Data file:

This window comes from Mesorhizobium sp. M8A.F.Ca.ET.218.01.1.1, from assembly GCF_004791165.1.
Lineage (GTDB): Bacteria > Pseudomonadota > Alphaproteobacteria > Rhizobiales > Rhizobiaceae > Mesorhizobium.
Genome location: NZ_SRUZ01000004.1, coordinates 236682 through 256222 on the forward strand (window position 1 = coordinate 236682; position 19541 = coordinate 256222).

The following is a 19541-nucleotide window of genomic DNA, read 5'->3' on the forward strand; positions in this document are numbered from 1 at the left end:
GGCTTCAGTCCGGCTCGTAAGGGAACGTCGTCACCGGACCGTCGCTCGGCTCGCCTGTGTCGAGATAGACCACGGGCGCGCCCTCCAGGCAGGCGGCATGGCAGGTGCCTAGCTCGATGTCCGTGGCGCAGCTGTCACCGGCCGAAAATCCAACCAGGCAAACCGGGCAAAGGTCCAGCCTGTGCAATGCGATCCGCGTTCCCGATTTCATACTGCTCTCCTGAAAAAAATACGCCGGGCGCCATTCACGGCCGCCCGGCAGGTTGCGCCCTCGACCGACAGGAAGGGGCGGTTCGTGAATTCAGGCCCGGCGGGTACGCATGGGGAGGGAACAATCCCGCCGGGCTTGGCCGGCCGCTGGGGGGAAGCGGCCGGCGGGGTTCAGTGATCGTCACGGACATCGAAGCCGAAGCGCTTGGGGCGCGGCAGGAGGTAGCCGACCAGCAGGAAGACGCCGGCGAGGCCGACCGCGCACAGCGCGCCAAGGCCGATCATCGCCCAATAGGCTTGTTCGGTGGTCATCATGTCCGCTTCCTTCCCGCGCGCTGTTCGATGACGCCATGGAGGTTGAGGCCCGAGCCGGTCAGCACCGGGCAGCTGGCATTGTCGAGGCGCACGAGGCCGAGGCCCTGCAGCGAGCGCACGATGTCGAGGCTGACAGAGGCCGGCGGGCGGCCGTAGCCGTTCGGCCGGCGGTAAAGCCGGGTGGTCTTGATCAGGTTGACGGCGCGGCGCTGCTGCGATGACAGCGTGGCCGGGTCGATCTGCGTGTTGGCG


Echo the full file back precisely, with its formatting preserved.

This window comes from Mesorhizobium sp. M8A.F.Ca.ET.218.01.1.1, from assembly GCF_004791165.1.
Lineage (GTDB): Bacteria > Pseudomonadota > Alphaproteobacteria > Rhizobiales > Rhizobiaceae > Mesorhizobium.
Genome location: NZ_SRUZ01000004.1, coordinates 236682 through 256222 on the forward strand (window position 1 = coordinate 236682; position 19541 = coordinate 256222).

The following is a 19541-nucleotide window of genomic DNA, read 5'->3' on the forward strand; positions in this document are numbered from 1 at the left end:
GGCTTCAGTCCGGCTCGTAAGGGAACGTCGTCACCGGACCGTCGCTCGGCTCGCCTGTGTCGAGATAGACCACGGGCGCGCCCTCCAGGCAGGCGGCATGGCAGGTGCCTAGCTCGATGTCCGTGGCGCAGCTGTCACCGGCCGAAAATCCAACCAGGCAAACCGGGCAAAGGTCCAGCCTGTGCAATGCGATCCGCGTTCCCGATTTCATACTGCTCTCCTGAAAAAAATACGCCGGGCGCCATTCACGGCCGCCCGGCAGGTTGCGCCCTCGACCGACAGGAAGGGGCGGTTCGTGAATTCAGGCCCGGCGGGTACGCATGGGGAGGGAACAATCCCGCCGGGCTTGGCCGGCCGCTGGGGGGAAGCGGCCGGCGGGGTTCAGTGATCGTCACGGACATCGAAGCCGAAGCGCTTGGGGCGCGGCAGGAGGTAGCCGACCAGCAGGAAGACGCCGGCGAGGCCGACCGCGCACAGCGCGCCAAGGCCGATCATCGCCCAATAGGCTTGTTCGGTGGTCATCATGTCCGCTTCCTTCCCGCGCGCTGTTCGATGACGCCATGGAGGTTGAGGCCCGAGCCGGTCAGCACCGGGCAGCTGGCATTGTCGAGGCGCACGAGGCCGAGGCCCTGCAGCGAGCGCACGATGTCGAGGCTGACAGAGGCCGGCGGGCGGCCGTAGCCGTTCGGCCGGCGGTAAAGCCGGGTGGTCTTGATCAGGTTGACGGCGCGGCGCTGCTGCGATGACAGCGTGGCCGGGTCGATCTGCGTGTTGGCG